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Vermont

Wringing Costs Out of the Health Care System

We spend more than twice on health care than any other industrialized nation in the world, yet we don't have universal access and our outcomes are worse.  The reason we don't have universal access to quality health care is that too much of our health care spending -- our premiums, co-pays, prescriptions -- is wasted on profits, CEO bonuses and inefficient health care.

Big PhRMA and Marketing Prescription Drugs

Marketing experts will tell you that a doctor is one of the most trusted professionals when it comes to public credibility in advertising.  This holds true for their peers as well.

Universal Health Care's Next Steps - PA & IL Plans

Illinois gained headlines in 2005 for its first-in-the-nation plan to provide health care for all children in the state, called AllKids.  Pennsylvania followed suit in 2006 with its own Cover All Kids plan.  Now the Governors of each state have proposed comprehensive health care reform packages with the goal of universal access to health care.  The plans build on reforms in Maine, Vermont and Massachusetts, but go further in key areas of affordability and system reform.

Beating the drug industry at its own game

Pharmaceutical companies spend $11.4 billion each year on marketing.  Much of that is spent on salespeople, known as "detailers", who visit doctor's offices to pitch the latest drugs, in order to increase prescriptions for their company's products-- usually at the expense of older, cheaper, and often more effective drugs. 

Report: US Joins Lesotho and Swaziland with Worst Policies for Families

To the embarassment of a country with leaders that bill themselves as supporting "family values," a new report by the Project on Global Working Families finds that US federal policies are some of the least supportive of families in the world. 

Health Care in 2007

As the first month of the 2007 legislative session comes to a close, expanding access to health care is clearly a top priority for governors and legislative leaders across the country. From comprehensive health care for all in California and Pennsylvania to incremental cover all kids in North Carolina and to targeted program expansions in New Mexico, the proposals represent an unprecedented focus in states to address the health care crisis that grips our families and businesses.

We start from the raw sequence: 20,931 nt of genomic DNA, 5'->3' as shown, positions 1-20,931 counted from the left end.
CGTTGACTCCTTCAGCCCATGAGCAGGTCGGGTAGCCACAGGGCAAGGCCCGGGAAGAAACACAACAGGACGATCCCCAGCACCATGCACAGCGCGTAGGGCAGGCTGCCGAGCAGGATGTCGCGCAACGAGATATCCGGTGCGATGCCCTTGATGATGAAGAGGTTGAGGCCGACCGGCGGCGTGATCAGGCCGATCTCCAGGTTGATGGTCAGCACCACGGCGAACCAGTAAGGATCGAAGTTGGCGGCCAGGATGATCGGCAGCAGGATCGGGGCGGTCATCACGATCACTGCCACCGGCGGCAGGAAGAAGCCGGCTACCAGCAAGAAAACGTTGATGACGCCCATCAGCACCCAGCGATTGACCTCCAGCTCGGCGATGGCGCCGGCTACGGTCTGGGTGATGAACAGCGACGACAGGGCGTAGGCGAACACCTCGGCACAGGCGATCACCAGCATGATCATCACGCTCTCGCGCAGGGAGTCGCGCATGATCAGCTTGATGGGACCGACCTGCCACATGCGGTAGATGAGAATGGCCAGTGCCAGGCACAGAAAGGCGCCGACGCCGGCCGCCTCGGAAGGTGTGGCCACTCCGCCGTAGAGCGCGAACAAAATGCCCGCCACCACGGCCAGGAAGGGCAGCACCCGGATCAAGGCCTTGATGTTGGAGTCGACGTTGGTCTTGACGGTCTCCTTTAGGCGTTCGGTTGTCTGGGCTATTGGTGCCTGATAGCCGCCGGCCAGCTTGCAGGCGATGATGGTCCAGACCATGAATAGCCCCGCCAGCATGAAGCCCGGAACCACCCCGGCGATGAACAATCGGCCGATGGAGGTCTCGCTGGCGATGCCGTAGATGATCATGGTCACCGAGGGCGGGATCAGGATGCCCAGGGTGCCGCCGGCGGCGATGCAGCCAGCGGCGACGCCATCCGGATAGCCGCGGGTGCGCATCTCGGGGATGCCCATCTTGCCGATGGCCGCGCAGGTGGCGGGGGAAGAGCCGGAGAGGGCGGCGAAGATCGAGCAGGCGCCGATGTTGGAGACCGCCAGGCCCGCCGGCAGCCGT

What States Can Do for Darfur

Since the Bush administration first recognized the genocide in Darfur, over 250,000 men, women, and children have died. This number does not count the countless women and children that have been raped or attacked as a result of the Sudanese government's campaign to kill and drive out Darfur's ethnic African populations. The violence and genocide is now spilling over into Chad and the Central African Republic. Yet, even with such horrifying statistics, the situation deteriorates day by day.

Election Day Registration

One of the biggest challenges in raising voter turnout is address the rate of voter registration. The vast majority of states have registration deadlines weeks before Election Day. The schedule poses problems for busy Americans who simply forget to register or re-register and find themselves unable to vote on Election Day. During the 2000 Presidential election alone, nearly 3 million voters were disenfranchised due to registration problems. Luckily, a simple solution is available: Election Day Registration (EDR).

VT: State and Feds Battle in Court Over Privacy and Federalism

When reporters exposed a massive wiretapping program and phone call database orchestrated by the National Security Agency with apparent help from a number of phone companies, many consumers felt rightfully that their privacy rights had been violated.

VT: State Hauled to Court While Defending Consumer Rights

The State of Vermont realized that Verizon and AT&T may be violating state consumer protection laws by handing over massive amounts of data to the federal government. Now their investigation into the privacy violations is being held up by a lawsuit filed by the federal government accusing the state of overstepping its bounds. The information that Verizon and AT&T made consumer records available to the federal government was reported widely upon earlier this year.